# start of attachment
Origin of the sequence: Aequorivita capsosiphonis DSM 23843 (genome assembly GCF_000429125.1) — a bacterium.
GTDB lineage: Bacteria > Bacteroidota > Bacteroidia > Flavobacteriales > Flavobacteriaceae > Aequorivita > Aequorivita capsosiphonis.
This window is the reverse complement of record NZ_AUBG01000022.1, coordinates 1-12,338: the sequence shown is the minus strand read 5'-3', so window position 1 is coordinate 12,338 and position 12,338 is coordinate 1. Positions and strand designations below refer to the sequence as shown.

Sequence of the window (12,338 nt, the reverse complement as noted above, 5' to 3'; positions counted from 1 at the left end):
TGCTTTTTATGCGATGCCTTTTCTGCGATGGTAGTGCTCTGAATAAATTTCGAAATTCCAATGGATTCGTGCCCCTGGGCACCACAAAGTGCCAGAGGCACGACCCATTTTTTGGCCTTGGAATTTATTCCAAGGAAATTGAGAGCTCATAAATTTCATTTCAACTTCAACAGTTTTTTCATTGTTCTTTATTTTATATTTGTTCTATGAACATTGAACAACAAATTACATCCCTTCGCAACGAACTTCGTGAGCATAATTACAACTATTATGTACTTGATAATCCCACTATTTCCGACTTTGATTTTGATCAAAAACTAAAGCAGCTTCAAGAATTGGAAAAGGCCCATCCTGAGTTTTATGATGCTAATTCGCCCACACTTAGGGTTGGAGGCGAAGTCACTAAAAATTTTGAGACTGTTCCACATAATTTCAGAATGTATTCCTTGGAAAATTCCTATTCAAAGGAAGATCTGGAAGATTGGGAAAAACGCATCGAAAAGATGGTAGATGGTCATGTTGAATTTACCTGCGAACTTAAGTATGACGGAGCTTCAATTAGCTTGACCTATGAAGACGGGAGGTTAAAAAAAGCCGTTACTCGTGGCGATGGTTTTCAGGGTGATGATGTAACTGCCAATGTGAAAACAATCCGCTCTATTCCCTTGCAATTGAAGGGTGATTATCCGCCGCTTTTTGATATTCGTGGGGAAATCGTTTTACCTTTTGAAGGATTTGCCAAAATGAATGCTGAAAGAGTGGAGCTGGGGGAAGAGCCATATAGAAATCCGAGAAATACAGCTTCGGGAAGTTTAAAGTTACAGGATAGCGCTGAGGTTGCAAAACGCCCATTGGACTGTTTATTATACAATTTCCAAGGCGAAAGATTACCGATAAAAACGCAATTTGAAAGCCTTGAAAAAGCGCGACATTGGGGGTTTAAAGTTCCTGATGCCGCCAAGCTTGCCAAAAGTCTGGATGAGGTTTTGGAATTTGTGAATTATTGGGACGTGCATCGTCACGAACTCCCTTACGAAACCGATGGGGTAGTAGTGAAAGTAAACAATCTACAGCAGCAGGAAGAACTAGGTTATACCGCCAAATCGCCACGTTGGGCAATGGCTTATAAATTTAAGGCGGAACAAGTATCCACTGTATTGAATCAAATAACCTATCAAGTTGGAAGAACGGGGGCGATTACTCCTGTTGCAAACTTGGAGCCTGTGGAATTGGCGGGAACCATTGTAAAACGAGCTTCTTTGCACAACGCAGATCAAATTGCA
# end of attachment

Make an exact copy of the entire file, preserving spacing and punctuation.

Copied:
Origin of the sequence: Aequorivita capsosiphonis DSM 23843 (genome assembly GCF_000429125.1) — a bacterium.
GTDB lineage: Bacteria > Bacteroidota > Bacteroidia > Flavobacteriales > Flavobacteriaceae > Aequorivita > Aequorivita capsosiphonis.
This window is the reverse complement of record NZ_AUBG01000022.1, coordinates 1-12,338: the sequence shown is the minus strand read 5'-3', so window position 1 is coordinate 12,338 and position 12,338 is coordinate 1. Positions and strand designations below refer to the sequence as shown.

Sequence of the window (12,338 nt, the reverse complement as noted above, 5' to 3'; positions counted from 1 at the left end):
TGCTTTTTATGCGATGCCTTTTCTGCGATGGTAGTGCTCTGAATAAATTTCGAAATTCCAATGGATTCGTGCCCCTGGGCACCACAAAGTGCCAGAGGCACGACCCATTTTTTGGCCTTGGAATTTATTCCAAGGAAATTGAGAGCTCATAAATTTCATTTCAACTTCAACAGTTTTTTCATTGTTCTTTATTTTATATTTGTTCTATGAACATTGAACAACAAATTACATCCCTTCGCAACGAACTTCGTGAGCATAATTACAACTATTATGTACTTGATAATCCCACTATTTCCGACTTTGATTTTGATCAAAAACTAAAGCAGCTTCAAGAATTGGAAAAGGCCCATCCTGAGTTTTATGATGCTAATTCGCCCACACTTAGGGTTGGAGGCGAAGTCACTAAAAATTTTGAGACTGTTCCACATAATTTCAGAATGTATTCCTTGGAAAATTCCTATTCAAAGGAAGATCTGGAAGATTGGGAAAAACGCATCGAAAAGATGGTAGATGGTCATGTTGAATTTACCTGCGAACTTAAGTATGACGGAGCTTCAATTAGCTTGACCTATGAAGACGGGAGGTTAAAAAAAGCCGTTACTCGTGGCGATGGTTTTCAGGGTGATGATGTAACTGCCAATGTGAAAACAATCCGCTCTATTCCCTTGCAATTGAAGGGTGATTATCCGCCGCTTTTTGATATTCGTGGGGAAATCGTTTTACCTTTTGAAGGATTTGCCAAAATGAATGCTGAAAGAGTGGAGCTGGGGGAAGAGCCATATAGAAATCCGAGAAATACAGCTTCGGGAAGTTTAAAGTTACAGGATAGCGCTGAGGTTGCAAAACGCCCATTGGACTGTTTATTATACAATTTCCAAGGCGAAAGATTACCGATAAAAACGCAATTTGAAAGCCTTGAAAAAGCGCGACATTGGGGGTTTAAAGTTCCTGATGCCGCCAAGCTTGCCAAAAGTCTGGATGAGGTTTTGGAATTTGTGAATTATTGGGACGTGCATCGTCACGAACTCCCTTACGAAACCGATGGGGTAGTAGTGAAAGTAAACAATCTACAGCAGCAGGAAGAACTAGGTTATACCGCCAAATCGCCACGTTGGGCAATGGCTTATAAATTTAAGGCGGAACAAGTATCCACTGTATTGAATCAAATAACCTATCAAGTTGGAAGAACGGGGGCGATTACTCCTGTTGCAAACTTGGAGCCTGTGGAATTGGCGGGAACCATTGTAAAACGAGCTTCTTTGCACAACGCAGATCAAATTGCA